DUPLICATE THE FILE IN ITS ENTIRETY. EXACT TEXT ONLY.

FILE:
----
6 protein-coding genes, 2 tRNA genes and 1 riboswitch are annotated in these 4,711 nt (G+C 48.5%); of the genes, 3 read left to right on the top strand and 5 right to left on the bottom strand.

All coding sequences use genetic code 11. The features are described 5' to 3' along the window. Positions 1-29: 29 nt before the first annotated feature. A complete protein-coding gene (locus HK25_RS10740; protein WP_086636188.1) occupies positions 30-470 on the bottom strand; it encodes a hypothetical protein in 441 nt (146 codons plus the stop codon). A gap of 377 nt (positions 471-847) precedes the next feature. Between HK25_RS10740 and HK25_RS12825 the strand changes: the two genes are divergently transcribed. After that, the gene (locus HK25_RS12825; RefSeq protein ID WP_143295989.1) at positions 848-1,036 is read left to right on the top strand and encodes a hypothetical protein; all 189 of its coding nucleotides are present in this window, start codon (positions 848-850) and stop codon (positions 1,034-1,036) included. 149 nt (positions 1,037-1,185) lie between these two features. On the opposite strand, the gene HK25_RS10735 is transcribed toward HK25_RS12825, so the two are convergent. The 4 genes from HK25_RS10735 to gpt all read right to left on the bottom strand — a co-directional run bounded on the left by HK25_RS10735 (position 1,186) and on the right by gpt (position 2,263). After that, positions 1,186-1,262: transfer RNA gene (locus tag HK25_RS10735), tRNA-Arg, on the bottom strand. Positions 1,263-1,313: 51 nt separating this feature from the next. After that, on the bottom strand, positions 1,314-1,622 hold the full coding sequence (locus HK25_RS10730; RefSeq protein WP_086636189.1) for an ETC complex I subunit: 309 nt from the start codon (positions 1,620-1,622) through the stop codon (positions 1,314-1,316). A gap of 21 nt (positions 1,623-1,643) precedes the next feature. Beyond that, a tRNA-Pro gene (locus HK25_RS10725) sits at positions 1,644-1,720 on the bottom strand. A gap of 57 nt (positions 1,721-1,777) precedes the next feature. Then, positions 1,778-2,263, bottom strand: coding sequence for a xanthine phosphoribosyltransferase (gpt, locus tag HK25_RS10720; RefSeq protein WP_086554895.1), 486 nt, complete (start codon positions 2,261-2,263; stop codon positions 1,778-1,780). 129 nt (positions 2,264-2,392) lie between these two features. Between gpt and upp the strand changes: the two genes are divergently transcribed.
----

6 protein-coding genes, 2 tRNA genes and 1 riboswitch are annotated in these 4,711 nt (G+C 48.5%); of the genes, 3 read left to right on the top strand and 5 right to left on the bottom strand.

All coding sequences use genetic code 11. The features are described 5' to 3' along the window. Positions 1-29: 29 nt before the first annotated feature. A complete protein-coding gene (locus HK25_RS10740; protein WP_086636188.1) occupies positions 30-470 on the bottom strand; it encodes a hypothetical protein in 441 nt (146 codons plus the stop codon). A gap of 377 nt (positions 471-847) precedes the next feature. Between HK25_RS10740 and HK25_RS12825 the strand changes: the two genes are divergently transcribed. After that, the gene (locus HK25_RS12825; RefSeq protein ID WP_143295989.1) at positions 848-1,036 is read left to right on the top strand and encodes a hypothetical protein; all 189 of its coding nucleotides are present in this window, start codon (positions 848-850) and stop codon (positions 1,034-1,036) included. 149 nt (positions 1,037-1,185) lie between these two features. On the opposite strand, the gene HK25_RS10735 is transcribed toward HK25_RS12825, so the two are convergent. The 4 genes from HK25_RS10735 to gpt all read right to left on the bottom strand — a co-directional run bounded on the left by HK25_RS10735 (position 1,186) and on the right by gpt (position 2,263). After that, positions 1,186-1,262: transfer RNA gene (locus tag HK25_RS10735), tRNA-Arg, on the bottom strand. Positions 1,263-1,313: 51 nt separating this feature from the next. After that, on the bottom strand, positions 1,314-1,622 hold the full coding sequence (locus HK25_RS10730; RefSeq protein WP_086636189.1) for an ETC complex I subunit: 309 nt from the start codon (positions 1,620-1,622) through the stop codon (positions 1,314-1,316). A gap of 21 nt (positions 1,623-1,643) precedes the next feature. Beyond that, a tRNA-Pro gene (locus HK25_RS10725) sits at positions 1,644-1,720 on the bottom strand. A gap of 57 nt (positions 1,721-1,777) precedes the next feature. Then, positions 1,778-2,263, bottom strand: coding sequence for a xanthine phosphoribosyltransferase (gpt, locus tag HK25_RS10720; RefSeq protein WP_086554895.1), 486 nt, complete (start codon positions 2,261-2,263; stop codon positions 1,778-1,780). 129 nt (positions 2,264-2,392) lie between these two features. Between gpt and upp the strand changes: the two genes are divergently transcribed.